The North Sea oil and gas industry’s main reaction to low oil prices needs to focus on addressing the underlying of operational inefficiency, an industry official told Rigzone in a recent interview.
While unit cost and increased activity have contributed to increased North Sea operating costs, the single biggest cause of rising costs in the basin is inefficiency in operations. What’s interesting about the latest efficiency initiative launched by Oil & Gas UK is the move from cost-cutting to efficiency to transformation, Petrotechnics Ltd. CEO Phil Murray told Rigzone in an interview on the sidelines of the SPE Offshore Europe Conference Tuesday in Aberdeen.
Operational inefficiencies are not new to the oil and gas industry, but oil price upswings in a cyclical market has offset the effect of inefficiencies, allowing them to remain. Seven years ago, Murray was asked to speak at a conference on operational inefficiency in light of the 2009 oil price decline. But by the time the conference rolled around, oil had rebounded to $70/barrel and kept rising, saving the industry from inefficiency.
If the industry is to survive in what BP CEO Bob Dudley expects to be a “lower for longer” price environment, the industry will need to address these inefficiencies and the costs associated with them, said Murray, whose company focuses on improving operational efficiencies in oil and gas.
“Historically, we’ve let ourselves off the hook.”
The industry has been good at cost reduction, but not good at addressing inefficiency, Murray said. Transformation is even more difficult. The industry’s cyclical nature makes this so – if everyone is waiting for oil prices to rebound, they don’t have to change.
In upstream oil and gas, inefficiencies and poor quality don’t hit companies like they would automobiles on a showroom floor, Murray said. The lack of consumers in upstream oil and gas means that that drive and competition doesn’t exist like it does in the automotive industry.
“We need to work harder to build that drive into the way we operate.”
This drive includes standardization of equipment, said Murray, who saw attempts towards standardization while working in industry 25 years ago. In a margin-driven business, a company will seek ways to save while enhancing revenue and productivity. In a business not driven by standardization, the luxury of bespoke production can be afforded.
“We constantly say we can learn lessons from the automotive and aerospace industries,” said Murray. “We know what those lessons are. We need to apply them.”
Will this finally change? If there was ever a time for change, that time is now, particularly in the North Sea Basin, due to the perfect storm of low oil prices, high costs, mature basins, declining production efficiency and aging infrastructure. Companies will need to look at and address their risks in a new way to boost production performance.
Digital oilfield technology has transformed other industries, but has yet to hit the oilfield. Murray believes this technology is one of the levers that oil and gas companies can pull to enhance efficiency.
Workers from the executive level to the oilfield worker holding the wrench need the power to make better decisions; the intelligent use of digital technology is the solution to industry’s Big Data problem, Murray added. Being able to visualize data in a new way can help CEOs determine if their company faces more or less risk in a year, or whether supervisors can postpone a job.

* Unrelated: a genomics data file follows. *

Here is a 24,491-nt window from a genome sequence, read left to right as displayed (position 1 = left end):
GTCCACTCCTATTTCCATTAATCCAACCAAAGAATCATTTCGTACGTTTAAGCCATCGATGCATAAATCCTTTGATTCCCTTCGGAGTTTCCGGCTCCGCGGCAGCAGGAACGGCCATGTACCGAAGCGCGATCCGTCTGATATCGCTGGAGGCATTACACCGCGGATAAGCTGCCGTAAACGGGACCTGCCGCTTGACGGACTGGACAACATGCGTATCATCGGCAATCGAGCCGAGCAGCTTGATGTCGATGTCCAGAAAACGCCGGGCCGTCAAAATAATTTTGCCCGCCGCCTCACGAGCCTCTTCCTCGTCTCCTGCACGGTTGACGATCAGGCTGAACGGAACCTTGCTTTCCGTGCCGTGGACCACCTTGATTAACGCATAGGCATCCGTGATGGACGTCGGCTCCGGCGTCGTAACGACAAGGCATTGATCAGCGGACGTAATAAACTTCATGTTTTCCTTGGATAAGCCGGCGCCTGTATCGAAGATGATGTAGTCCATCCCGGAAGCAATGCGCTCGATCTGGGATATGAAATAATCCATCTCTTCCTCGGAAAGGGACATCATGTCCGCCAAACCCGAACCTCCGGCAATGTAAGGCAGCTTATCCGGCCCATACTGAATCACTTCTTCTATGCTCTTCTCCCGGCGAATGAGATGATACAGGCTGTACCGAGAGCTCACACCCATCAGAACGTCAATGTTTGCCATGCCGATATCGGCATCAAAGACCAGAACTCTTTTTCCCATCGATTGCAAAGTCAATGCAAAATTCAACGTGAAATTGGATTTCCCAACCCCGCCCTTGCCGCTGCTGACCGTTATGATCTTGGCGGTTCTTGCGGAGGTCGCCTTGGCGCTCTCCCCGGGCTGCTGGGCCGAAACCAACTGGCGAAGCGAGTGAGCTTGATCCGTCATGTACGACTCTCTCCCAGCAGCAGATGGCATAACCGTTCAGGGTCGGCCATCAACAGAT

“Everybody is talking about risk, but we don’t have tools to help people manage that,” said Murray. “What we’re talking about is using technology we have now to create a common currency of operational risk.”
By looking at risk in the same way a financial balance sheet is examined, companies can determine whether to invest in improving maintenance, standardization, or another area.
And rather than setting safety against production, risk should be managed in a holistic way to lower risk while raising production.
“This is what manufacturers have learned,” Murray commented. “When they built quality into their manufacturing system, their quality went up.”
By implementing routine risk management into oil and gas operations, quality will rise as well.
“The industry has a track record for meeting challenges and meeting them well,” said Murray. “The North Sea is a great example.”
But events such as the 2010 Deepwater Horizon incident serve as reminders of the consequences of getting it wrong. There’s no substitute for expertise, Murray said, noting that the industry can’t afford to lose expertise. More collaboration and sharing of lessons learned is needed in the industry.
“The number of times of repeating mistakes is not a smart things to do.”
In addition to digital technology, business processes must be developed to allow information to be shared across the process gaps that exist within companies. A company may have great key performance indicators, but the world could be falling apart around them, Murray said.
“The equipment on an offshore platform doesn’t care who you work for. Without the cohesive force of a customer such as in the automotive industry – where if a car doesn’t work, it doesn’t work – it’s easy for silos to crop up within companies.”
The other sort of gap that exists is between the plans and the reality of oil and gas operations. Particularly in the North Sea, many plans are done onshore. Better collaborative technology exists to address the gap between plans and realities for oil and gas, but better business planning and processes are needed with the actual execution of projects, Murray said.
“It may be complex, but it doesn’t have to be complicated.”